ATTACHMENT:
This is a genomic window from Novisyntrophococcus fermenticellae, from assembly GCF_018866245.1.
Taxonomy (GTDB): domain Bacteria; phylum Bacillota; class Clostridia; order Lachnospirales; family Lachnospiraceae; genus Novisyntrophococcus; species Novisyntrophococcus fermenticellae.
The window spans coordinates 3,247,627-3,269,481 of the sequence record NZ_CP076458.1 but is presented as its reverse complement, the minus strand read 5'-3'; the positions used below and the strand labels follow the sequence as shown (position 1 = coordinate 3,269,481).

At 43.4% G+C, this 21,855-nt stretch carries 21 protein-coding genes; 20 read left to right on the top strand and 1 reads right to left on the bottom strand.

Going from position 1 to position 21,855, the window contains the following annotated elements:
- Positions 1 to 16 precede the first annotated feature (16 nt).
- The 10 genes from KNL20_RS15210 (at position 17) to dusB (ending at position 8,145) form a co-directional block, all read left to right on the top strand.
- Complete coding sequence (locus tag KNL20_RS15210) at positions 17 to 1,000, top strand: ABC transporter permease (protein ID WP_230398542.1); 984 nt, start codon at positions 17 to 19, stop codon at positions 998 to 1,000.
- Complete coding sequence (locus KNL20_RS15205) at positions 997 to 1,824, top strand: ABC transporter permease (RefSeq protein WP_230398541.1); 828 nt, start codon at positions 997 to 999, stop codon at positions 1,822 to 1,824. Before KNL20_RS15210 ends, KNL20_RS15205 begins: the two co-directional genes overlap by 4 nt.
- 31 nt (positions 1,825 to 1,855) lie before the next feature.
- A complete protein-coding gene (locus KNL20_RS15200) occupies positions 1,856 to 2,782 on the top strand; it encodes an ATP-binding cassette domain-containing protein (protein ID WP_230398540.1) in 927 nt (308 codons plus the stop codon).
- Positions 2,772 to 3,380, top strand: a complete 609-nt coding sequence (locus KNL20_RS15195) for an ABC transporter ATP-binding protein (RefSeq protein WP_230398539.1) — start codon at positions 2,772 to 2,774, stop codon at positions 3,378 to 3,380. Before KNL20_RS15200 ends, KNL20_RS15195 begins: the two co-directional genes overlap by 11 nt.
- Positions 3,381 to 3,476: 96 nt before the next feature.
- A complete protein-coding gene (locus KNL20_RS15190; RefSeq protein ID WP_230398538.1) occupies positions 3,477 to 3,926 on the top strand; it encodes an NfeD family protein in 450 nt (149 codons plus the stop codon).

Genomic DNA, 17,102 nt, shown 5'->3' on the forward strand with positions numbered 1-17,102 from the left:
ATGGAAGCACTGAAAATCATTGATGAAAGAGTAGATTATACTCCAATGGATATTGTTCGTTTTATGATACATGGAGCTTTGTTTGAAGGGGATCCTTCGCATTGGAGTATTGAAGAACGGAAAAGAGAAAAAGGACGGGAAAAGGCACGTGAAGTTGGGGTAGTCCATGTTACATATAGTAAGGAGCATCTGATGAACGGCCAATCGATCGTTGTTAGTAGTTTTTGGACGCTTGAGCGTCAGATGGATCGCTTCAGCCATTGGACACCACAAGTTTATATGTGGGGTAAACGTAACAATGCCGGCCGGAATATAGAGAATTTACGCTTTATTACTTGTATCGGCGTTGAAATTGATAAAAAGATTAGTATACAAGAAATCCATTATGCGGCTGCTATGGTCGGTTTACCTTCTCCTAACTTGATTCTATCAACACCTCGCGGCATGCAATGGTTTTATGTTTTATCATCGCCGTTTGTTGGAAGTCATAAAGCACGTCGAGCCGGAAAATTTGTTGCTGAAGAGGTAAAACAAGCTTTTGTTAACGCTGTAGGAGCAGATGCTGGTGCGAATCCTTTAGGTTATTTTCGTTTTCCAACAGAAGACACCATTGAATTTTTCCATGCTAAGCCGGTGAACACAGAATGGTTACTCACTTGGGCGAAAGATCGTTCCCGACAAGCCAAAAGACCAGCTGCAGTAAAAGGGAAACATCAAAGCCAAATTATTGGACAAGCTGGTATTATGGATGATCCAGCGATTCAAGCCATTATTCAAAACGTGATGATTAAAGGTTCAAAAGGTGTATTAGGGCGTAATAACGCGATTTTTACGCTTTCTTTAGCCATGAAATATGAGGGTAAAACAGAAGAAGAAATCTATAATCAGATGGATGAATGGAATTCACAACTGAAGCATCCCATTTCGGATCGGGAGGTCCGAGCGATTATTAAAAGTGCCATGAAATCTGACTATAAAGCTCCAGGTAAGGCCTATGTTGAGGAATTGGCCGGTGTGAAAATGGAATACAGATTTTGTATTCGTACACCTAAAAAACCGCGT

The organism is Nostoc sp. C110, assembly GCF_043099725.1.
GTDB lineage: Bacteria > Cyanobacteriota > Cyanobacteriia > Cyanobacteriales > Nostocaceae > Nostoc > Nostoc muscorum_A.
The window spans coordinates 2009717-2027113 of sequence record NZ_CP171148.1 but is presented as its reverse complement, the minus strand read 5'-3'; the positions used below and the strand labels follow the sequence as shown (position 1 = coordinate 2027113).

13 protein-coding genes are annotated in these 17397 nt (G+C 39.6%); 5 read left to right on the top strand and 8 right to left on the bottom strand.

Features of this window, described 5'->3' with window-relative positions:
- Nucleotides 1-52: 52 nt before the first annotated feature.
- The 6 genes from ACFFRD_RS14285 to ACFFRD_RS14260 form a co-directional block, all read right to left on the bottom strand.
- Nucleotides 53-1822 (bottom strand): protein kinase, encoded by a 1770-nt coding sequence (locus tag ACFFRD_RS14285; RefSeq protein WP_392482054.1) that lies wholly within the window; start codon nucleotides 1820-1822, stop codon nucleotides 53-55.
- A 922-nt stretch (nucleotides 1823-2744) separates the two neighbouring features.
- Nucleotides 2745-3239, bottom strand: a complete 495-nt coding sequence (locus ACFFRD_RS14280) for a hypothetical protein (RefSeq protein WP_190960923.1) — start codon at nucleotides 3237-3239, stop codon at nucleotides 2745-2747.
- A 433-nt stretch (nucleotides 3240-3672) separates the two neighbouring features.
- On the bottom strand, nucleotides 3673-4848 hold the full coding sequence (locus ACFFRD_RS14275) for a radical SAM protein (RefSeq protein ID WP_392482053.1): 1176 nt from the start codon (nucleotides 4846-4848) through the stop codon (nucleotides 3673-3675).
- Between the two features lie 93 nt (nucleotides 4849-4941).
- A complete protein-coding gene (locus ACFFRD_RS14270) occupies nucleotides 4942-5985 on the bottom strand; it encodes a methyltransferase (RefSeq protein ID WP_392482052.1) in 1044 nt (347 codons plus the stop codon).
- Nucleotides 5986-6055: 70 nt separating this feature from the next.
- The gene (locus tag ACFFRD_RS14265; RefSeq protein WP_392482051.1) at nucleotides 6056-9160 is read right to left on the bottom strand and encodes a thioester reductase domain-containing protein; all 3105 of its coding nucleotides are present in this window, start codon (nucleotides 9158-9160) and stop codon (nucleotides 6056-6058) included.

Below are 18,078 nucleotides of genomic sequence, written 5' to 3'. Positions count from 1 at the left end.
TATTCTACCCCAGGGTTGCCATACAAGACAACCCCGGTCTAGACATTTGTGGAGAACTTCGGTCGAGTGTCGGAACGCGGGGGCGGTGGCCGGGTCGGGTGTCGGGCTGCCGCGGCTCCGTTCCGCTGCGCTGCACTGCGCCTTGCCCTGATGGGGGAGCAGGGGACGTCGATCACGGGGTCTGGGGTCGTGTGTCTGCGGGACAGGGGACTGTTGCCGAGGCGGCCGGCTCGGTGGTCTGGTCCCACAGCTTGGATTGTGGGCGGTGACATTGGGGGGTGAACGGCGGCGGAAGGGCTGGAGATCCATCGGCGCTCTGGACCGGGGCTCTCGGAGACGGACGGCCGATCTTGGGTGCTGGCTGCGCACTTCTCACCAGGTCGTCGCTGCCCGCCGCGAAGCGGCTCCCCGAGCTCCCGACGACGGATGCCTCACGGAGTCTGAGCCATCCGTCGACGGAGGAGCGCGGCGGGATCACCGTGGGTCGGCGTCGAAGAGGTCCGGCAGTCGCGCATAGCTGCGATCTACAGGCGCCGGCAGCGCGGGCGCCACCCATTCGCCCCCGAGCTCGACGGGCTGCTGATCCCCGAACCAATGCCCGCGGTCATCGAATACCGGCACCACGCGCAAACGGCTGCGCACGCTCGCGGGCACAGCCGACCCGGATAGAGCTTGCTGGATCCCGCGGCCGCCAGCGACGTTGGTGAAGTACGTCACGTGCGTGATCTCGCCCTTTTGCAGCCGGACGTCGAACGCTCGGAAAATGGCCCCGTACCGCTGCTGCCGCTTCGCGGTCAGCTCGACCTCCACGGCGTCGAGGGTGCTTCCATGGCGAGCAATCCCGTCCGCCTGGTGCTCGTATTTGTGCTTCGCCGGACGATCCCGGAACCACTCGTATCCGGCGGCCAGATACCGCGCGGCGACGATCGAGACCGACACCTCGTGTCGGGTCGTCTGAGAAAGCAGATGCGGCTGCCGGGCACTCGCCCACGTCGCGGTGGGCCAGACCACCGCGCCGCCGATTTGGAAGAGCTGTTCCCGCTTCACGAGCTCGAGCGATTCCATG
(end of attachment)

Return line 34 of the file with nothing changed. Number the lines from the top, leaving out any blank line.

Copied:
TATTCTACCCCAGGGTTGCCATACAAGACAACCCCGGTCTAGACATTTGTGGAGAACTTCGGTCGAGTGTCGGAACGCGGGGGCGGTGGCCGGGTCGGGTGTCGGGCTGCCGCGGCTCCGTTCCGCTGCGCTGCACTGCGCCTTGCCCTGATGGGGGAGCAGGGGACGTCGATCACGGGGTCTGGGGTCGTGTGTCTGCGGGACAGGGGACTGTTGCCGAGGCGGCCGGCTCGGTGGTCTGGTCCCACAGCTTGGATTGTGGGCGGTGACATTGGGGGGTGAACGGCGGCGGAAGGGCTGGAGATCCATCGGCGCTCTGGACCGGGGCTCTCGGAGACGGACGGCCGATCTTGGGTGCTGGCTGCGCACTTCTCACCAGGTCGTCGCTGCCCGCCGCGAAGCGGCTCCCCGAGCTCCCGACGACGGATGCCTCACGGAGTCTGAGCCATCCGTCGACGGAGGAGCGCGGCGGGATCACCGTGGGTCGGCGTCGAAGAGGTCCGGCAGTCGCGCATAGCTGCGATCTACAGGCGCCGGCAGCGCGGGCGCCACCCATTCGCCCCCGAGCTCGACGGGCTGCTGATCCCCGAACCAATGCCCGCGGTCATCGAATACCGGCACCACGCGCAAACGGCTGCGCACGCTCGCGGGCACAGCCGACCCGGATAGAGCTTGCTGGATCCCGCGGCCGCCAGCGACGTTGGTGAAGTACGTCACGTGCGTGATCTCGCCCTTTTGCAGCCGGACGTCGAACGCTCGGAAAATGGCCCCGTACCGCTGCTGCCGCTTCGCGGTCAGCTCGACCTCCACGGCGTCGAGGGTGCTTCCATGGCGAGCAATCCCGTCCGCCTGGTGCTCGTATTTGTGCTTCGCCGGACGATCCCGGAACCACTCGTATCCGGCGGCCAGATACCGCGCGGCGACGATCGAGACCGACACCTCGTGTCGGGTCGTCTGAGAAAGCAGATGCGGCTGCCGGGCACTCGCCCACGTCGCGGTGGGCCAGACCACCGCGCCGCCGATTTGGAAGAGCTGTTCCCGCTTCACGAGCTCGAGCGATTCCATG